GSX-R750 K7 - A bike for Modern Britain

A bike so different it's almost identical to everything else

To me, Modern Britain is a place where we all aspire to have a brand-new car every other year. Everyone's got a 50in plasma telly with the XXL Deluxe satellite TV package, offering 700 channels and the ability to pause life itself, at the touch of a button.

We've all got one of those double-fridge things that dispenses ice, crushed ice and if you press hard enough, an Eskimo will pop out. No-one has a bath anymore - we all have a whirlpool spa and what about the Hoover? Well, we replaced that with a cleaner.

It's a constant race that no-one can win, a challenge to be one better than everyone else and have something that no-one else has got. We want to be different but really we're following the crowd.

And on that note, I introduce the GSX-R750, the 'something a bit different' and 'slightly exotic' superbike.

The last GSX-R750 I rode was in 2003, a fresh from the crate example and last week I was given the keys to a 700-mile GSX-R750 K7. So I took it for a spin..

As I tucked down behind the screen, the deafening wind blast that was flexing my ear drums turned into a dead, almost vacant echo. The harsh, crackling air rush was replaced by a seething determined engine, building up more and more revs, accompanied by the resonant warble of air being crammed into the air box. Behind the screen the world felt slow, it felt like I'd pressed the pause button.

Momentarily enjoying this lack of reality, seeing 158mph slapped me in the face. I backed off, letting the highly-strung motor wind down with liberated ease. I popped out from behind the screen, the air blast hit me again and as my ear drums rattled once more and I realised that 140 is actually still quite quick. Time to dab the brakes. Despite the frantic rush and relentless nature of the GSX-R750's engine, I wasn't feeling the buzz.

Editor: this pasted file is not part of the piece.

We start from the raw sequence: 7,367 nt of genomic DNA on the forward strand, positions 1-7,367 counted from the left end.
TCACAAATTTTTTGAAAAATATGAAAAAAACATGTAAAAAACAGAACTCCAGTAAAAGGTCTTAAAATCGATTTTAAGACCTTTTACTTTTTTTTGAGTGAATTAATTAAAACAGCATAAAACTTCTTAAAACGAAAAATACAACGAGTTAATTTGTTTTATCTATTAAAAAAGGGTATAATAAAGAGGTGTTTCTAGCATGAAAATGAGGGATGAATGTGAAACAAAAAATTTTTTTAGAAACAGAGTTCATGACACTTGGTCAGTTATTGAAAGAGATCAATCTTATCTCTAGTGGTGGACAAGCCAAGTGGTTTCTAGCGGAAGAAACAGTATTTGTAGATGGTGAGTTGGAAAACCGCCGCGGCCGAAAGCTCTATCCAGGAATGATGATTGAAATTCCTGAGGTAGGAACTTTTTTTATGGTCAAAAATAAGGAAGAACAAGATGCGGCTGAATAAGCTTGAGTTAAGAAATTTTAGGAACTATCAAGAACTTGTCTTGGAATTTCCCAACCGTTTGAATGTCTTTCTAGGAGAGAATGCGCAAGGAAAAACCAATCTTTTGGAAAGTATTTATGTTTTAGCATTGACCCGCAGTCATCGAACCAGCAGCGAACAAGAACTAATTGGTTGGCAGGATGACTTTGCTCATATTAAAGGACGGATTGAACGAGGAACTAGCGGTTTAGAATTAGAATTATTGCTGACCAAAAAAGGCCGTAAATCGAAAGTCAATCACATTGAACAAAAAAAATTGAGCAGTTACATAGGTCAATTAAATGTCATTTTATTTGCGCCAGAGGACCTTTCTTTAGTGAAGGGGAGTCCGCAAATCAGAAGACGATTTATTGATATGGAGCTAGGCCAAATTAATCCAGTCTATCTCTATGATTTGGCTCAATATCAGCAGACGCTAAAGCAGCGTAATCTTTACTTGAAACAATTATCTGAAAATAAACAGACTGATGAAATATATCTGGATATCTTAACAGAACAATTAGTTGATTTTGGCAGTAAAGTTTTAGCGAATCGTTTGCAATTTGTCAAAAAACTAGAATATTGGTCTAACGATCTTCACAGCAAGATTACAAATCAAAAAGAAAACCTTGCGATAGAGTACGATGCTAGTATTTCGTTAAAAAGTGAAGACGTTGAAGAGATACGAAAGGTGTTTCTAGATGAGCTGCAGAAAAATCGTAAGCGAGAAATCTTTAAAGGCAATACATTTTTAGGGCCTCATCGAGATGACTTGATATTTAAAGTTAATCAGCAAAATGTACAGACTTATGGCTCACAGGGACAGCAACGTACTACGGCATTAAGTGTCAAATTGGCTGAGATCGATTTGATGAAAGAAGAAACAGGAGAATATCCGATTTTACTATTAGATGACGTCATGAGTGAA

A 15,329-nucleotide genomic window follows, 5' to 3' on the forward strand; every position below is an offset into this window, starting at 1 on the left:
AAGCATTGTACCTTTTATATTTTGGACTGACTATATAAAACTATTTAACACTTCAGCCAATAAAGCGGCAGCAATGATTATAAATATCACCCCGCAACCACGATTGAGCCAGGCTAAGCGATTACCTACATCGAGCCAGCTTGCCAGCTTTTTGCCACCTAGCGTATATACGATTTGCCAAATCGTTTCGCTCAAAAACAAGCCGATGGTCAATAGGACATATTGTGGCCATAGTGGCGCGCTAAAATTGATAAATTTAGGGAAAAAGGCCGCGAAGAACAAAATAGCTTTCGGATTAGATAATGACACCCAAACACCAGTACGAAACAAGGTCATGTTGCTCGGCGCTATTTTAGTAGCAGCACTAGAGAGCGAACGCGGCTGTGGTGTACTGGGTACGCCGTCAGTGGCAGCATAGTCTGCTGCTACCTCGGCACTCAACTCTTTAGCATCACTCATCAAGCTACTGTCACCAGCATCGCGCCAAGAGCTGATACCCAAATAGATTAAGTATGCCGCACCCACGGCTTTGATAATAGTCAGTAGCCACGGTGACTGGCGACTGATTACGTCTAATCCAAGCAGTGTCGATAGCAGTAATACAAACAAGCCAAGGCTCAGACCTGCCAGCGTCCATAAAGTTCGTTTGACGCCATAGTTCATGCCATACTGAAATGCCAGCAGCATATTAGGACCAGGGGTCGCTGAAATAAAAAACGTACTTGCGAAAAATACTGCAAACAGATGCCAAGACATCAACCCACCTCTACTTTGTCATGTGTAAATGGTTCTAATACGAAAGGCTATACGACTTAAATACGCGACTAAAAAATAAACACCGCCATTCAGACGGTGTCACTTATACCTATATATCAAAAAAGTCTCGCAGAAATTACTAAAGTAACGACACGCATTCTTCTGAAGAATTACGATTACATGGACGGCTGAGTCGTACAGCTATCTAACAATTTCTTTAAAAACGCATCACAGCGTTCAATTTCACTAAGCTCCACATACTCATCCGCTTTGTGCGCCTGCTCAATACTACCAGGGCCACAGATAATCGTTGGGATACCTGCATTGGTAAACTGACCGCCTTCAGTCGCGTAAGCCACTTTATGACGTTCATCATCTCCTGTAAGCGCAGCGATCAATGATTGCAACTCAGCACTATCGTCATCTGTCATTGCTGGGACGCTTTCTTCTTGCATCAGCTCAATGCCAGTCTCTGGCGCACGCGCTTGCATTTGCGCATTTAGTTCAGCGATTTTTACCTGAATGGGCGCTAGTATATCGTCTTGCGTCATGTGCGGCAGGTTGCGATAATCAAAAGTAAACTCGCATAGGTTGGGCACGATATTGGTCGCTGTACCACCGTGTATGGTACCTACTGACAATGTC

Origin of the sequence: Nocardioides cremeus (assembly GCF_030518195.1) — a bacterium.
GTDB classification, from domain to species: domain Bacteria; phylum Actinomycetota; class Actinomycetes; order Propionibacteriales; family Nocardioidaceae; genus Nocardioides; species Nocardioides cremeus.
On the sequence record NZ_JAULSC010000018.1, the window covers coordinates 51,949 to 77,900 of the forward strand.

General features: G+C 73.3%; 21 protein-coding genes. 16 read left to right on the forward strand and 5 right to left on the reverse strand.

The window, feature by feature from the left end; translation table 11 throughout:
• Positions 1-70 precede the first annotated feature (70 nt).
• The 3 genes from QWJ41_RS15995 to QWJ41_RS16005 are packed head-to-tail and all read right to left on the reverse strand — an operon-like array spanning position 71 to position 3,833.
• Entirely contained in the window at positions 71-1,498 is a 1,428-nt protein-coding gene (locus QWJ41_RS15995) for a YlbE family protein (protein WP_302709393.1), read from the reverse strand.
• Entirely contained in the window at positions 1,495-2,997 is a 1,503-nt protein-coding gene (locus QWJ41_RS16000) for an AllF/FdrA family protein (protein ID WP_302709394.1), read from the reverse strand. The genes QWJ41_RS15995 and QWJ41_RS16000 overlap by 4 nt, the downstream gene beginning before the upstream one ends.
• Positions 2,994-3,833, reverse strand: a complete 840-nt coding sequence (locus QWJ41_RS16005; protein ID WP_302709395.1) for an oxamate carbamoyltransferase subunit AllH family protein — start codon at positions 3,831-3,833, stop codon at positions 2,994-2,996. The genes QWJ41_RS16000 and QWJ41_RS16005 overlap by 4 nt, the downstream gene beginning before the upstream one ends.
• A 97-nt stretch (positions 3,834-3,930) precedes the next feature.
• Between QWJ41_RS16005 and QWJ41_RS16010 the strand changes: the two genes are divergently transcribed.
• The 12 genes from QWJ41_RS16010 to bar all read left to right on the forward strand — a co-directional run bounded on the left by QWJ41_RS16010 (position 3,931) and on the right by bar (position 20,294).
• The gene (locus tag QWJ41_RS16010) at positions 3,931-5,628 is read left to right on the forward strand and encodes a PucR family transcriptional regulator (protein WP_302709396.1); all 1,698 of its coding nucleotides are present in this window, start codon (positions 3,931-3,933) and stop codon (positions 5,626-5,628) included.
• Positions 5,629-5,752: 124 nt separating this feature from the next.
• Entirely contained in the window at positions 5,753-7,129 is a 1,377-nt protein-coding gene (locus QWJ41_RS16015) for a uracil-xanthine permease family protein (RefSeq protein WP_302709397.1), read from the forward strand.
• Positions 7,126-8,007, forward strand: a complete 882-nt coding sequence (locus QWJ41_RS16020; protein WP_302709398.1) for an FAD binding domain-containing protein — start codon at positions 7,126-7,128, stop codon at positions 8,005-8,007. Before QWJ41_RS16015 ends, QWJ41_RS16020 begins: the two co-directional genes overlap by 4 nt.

I don't know why, but I expected the 750 to be like a baby 1000, but it's actually a big 600. This may seem like one of the most obvious thing to say, but the two bikes couldn't be more different and offer completely different experiences.

Only a day earlier I'd taken a GSX-R1000 out, to sample this hysterically fast machine for myself. I've never ridden a bike that had such an effect on someone that it brought a smile to the face of anyone who recalled the first time they opened the throttle. Even weeks after they'd ridden it.

The 1000 is a bike that instantly makes you feel like a vulnerable human being, rather than a stalking, superbike riding mentalist. The brutal engine marched through every gear instantly, the moment I fed it in. My mouth went dry and I clung onto the bars and tank like a monkey hanging onto a wet rock.